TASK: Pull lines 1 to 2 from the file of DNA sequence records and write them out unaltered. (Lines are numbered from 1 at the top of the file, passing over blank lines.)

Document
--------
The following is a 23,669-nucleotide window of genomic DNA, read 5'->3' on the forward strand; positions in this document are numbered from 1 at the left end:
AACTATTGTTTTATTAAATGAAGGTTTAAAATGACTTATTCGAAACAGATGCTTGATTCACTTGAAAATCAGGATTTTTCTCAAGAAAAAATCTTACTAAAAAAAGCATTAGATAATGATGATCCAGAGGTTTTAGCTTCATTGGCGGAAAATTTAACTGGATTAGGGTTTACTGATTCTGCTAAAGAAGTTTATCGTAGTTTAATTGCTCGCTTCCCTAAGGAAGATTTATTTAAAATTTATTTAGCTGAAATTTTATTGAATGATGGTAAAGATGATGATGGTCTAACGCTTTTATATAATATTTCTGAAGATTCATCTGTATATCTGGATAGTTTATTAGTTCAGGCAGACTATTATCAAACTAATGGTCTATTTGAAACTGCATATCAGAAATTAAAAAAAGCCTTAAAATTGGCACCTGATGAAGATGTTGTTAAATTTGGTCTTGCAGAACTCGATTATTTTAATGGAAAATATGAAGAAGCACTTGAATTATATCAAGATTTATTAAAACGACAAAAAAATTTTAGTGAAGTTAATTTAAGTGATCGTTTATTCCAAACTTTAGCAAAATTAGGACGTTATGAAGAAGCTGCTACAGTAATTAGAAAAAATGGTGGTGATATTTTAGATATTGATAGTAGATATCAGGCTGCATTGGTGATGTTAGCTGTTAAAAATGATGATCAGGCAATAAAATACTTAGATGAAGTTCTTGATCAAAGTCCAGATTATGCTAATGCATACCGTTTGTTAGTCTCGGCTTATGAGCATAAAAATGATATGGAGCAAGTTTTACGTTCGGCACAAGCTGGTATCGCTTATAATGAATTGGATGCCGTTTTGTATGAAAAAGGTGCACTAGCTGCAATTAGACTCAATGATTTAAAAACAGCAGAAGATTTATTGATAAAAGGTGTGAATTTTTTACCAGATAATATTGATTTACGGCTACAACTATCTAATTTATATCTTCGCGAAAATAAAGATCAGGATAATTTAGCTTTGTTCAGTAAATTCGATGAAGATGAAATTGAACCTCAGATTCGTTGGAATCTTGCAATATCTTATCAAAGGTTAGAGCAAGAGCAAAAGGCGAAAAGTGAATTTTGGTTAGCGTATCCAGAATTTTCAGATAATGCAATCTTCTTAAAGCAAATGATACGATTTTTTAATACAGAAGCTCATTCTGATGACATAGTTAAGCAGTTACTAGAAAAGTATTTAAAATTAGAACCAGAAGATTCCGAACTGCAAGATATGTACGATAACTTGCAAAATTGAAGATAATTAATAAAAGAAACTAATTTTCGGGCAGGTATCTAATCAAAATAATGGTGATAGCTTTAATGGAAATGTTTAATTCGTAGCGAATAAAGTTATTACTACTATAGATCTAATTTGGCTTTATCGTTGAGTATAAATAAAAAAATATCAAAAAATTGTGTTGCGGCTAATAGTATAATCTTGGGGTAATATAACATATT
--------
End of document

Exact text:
The following is a 23,669-nucleotide window of genomic DNA, read 5'->3' on the forward strand; positions in this document are numbered from 1 at the left end:
AACTATTGTTTTATTAAATGAAGGTTTAAAATGACTTATTCGAAACAGATGCTTGATTCACTTGAAAATCAGGATTTTTCTCAAGAAAAAATCTTACTAAAAAAAGCATTAGATAATGATGATCCAGAGGTTTTAGCTTCATTGGCGGAAAATTTAACTGGATTAGGGTTTACTGATTCTGCTAAAGAAGTTTATCGTAGTTTAATTGCTCGCTTCCCTAAGGAAGATTTATTTAAAATTTATTTAGCTGAAATTTTATTGAATGATGGTAAAGATGATGATGGTCTAACGCTTTTATATAATATTTCTGAAGATTCATCTGTATATCTGGATAGTTTATTAGTTCAGGCAGACTATTATCAAACTAATGGTCTATTTGAAACTGCATATCAGAAATTAAAAAAAGCCTTAAAATTGGCACCTGATGAAGATGTTGTTAAATTTGGTCTTGCAGAACTCGATTATTTTAATGGAAAATATGAAGAAGCACTTGAATTATATCAAGATTTATTAAAACGACAAAAAAATTTTAGTGAAGTTAATTTAAGTGATCGTTTATTCCAAACTTTAGCAAAATTAGGACGTTATGAAGAAGCTGCTACAGTAATTAGAAAAAATGGTGGTGATATTTTAGATATTGATAGTAGATATCAGGCTGCATTGGTGATGTTAGCTGTTAAAAATGATGATCAGGCAATAAAATACTTAGATGAAGTTCTTGATCAAAGTCCAGATTATGCTAATGCATACCGTTTGTTAGTCTCGGCTTATGAGCATAAAAATGATATGGAGCAAGTTTTACGTTCGGCACAAGCTGGTATCGCTTATAATGAATTGGATGCCGTTTTGTATGAAAAAGGTGCACTAGCTGCAATTAGACTCAATGATTTAAAAACAGCAGAAGATTTATTGATAAAAGGTGTGAATTTTTTACCAGATAATATTGATTTACGGCTACAACTATCTAATTTATATCTTCGCGAAAATAAAGATCAGGATAATTTAGCTTTGTTCAGTAAATTCGATGAAGATGAAATTGAACCTCAGATTCGTTGGAATCTTGCAATATCTTATCAAAGGTTAGAGCAAGAGCAAAAGGCGAAAAGTGAATTTTGGTTAGCGTATCCAGAATTTTCAGATAATGCAATCTTCTTAAAGCAAATGATACGATTTTTTAATACAGAAGCTCATTCTGATGACATAGTTAAGCAGTTACTAGAAAAGTATTTAAAATTAGAACCAGAAGATTCCGAACTGCAAGATATGTACGATAACTTGCAAAATTGAAGATAATTAATAAAAGAAACTAATTTTCGGGCAGGTATCTAATCAAAATAATGGTGATAGCTTTAATGGAAATGTTTAATTCGTAGCGAATAAAGTTATTACTACTATAGATCTAATTTGGCTTTATCGTTGAGTATAAATAAAAAAATATCAAAAAATTGTGTTGCGGCTAATAGTATAATCTTGGGGTAATATAACATATT